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A Handbook of English Grammar by Reinard Willem Zandvoort

By Reinard Willem Zandvoort

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WITH INFINITIVE 53. It was said in 37 that the accusative with infinitive usually 1After to be supposed in this sense other infinitives may occur besides to be (43). 2Oxford English Dictionary (abbrev. v. ' 5 b. Cf. 32. 21 depends on a preceding verb. In English it may also depend on a INFINITIVE noun or an adjective, especially when these are used predicatively; it may even be used independently (56). In this case it is preceded by for. Other languages mostly use a dependent clause. It became the custom for people to go out of town for the week-end.

Cf. Sweet, A New English Grammar, Part II, Syntax, § 2326. a. Going to fairs and markets was one of his favourite pastimes. b. I have not been to Americt)but to go there is one of my ambitions. Compare also the two following quotations: We moved off silently. I was inaudibly cursing the pawang,1who had made drawing back impossible for me,2long before we reached the appointed spot. Climbing into the tree was not as difficult as walking: it was soon over, and one could choose where one's weight came on the foot.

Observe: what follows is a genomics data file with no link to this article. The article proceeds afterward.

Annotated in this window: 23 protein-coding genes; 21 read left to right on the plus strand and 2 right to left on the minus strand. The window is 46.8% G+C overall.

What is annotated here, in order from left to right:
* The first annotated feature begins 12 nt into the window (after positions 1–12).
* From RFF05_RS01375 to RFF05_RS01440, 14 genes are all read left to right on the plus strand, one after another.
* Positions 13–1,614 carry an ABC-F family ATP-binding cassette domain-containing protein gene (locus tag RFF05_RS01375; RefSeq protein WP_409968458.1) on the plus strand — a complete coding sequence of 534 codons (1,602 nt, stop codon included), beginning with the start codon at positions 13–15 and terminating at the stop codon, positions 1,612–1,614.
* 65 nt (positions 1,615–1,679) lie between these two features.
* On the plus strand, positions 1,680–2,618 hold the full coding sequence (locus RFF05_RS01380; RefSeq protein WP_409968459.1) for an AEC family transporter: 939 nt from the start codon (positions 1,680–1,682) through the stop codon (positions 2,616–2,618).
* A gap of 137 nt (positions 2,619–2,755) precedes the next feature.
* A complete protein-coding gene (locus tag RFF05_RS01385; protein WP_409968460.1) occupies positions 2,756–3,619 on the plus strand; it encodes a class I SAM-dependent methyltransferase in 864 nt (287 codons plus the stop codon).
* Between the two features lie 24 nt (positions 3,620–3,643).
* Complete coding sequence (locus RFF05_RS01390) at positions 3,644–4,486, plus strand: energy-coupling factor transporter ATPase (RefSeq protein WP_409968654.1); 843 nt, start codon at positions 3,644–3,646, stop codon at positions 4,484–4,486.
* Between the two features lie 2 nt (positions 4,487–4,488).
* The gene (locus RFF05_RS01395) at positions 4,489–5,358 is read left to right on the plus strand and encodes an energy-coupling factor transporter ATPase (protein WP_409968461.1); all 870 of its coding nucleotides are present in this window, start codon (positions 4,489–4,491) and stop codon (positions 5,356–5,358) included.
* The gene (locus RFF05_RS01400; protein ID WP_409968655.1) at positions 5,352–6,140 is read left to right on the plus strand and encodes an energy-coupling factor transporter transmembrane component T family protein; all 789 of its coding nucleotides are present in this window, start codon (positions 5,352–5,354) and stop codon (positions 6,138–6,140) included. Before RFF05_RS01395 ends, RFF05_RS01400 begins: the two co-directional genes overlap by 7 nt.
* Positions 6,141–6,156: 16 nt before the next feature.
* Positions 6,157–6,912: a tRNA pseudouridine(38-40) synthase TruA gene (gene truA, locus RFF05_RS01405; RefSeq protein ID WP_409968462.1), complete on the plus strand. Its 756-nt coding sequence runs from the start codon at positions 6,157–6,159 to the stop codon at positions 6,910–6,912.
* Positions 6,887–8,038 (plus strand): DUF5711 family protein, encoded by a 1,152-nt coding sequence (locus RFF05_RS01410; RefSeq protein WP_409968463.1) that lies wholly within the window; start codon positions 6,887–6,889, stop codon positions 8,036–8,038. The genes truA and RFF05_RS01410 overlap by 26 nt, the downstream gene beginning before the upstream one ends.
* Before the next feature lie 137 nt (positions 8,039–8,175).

See above); He denied having seen her before; I could not help being impressed. 2. : goings-on (229), listening-in, sleeping out. 3. The gerund' is frequently used after as well as (= besides): The author describes four different styles of standard English pronunciation, as well as including a text with dialogue in Cockney. 68. After a number of other verbs and verbal phrases either the gerund or the infinitive may occur. The principal are:2to begin, to cease, to continue, to dislike, to dread, to fear, (I)annot or could not forbear' to hate, to intend, to like, to love, to neglect, to prefer, to propose, to purpose ['pa:pas], to recollect, to remember, to start, to try, it's (of) no use.

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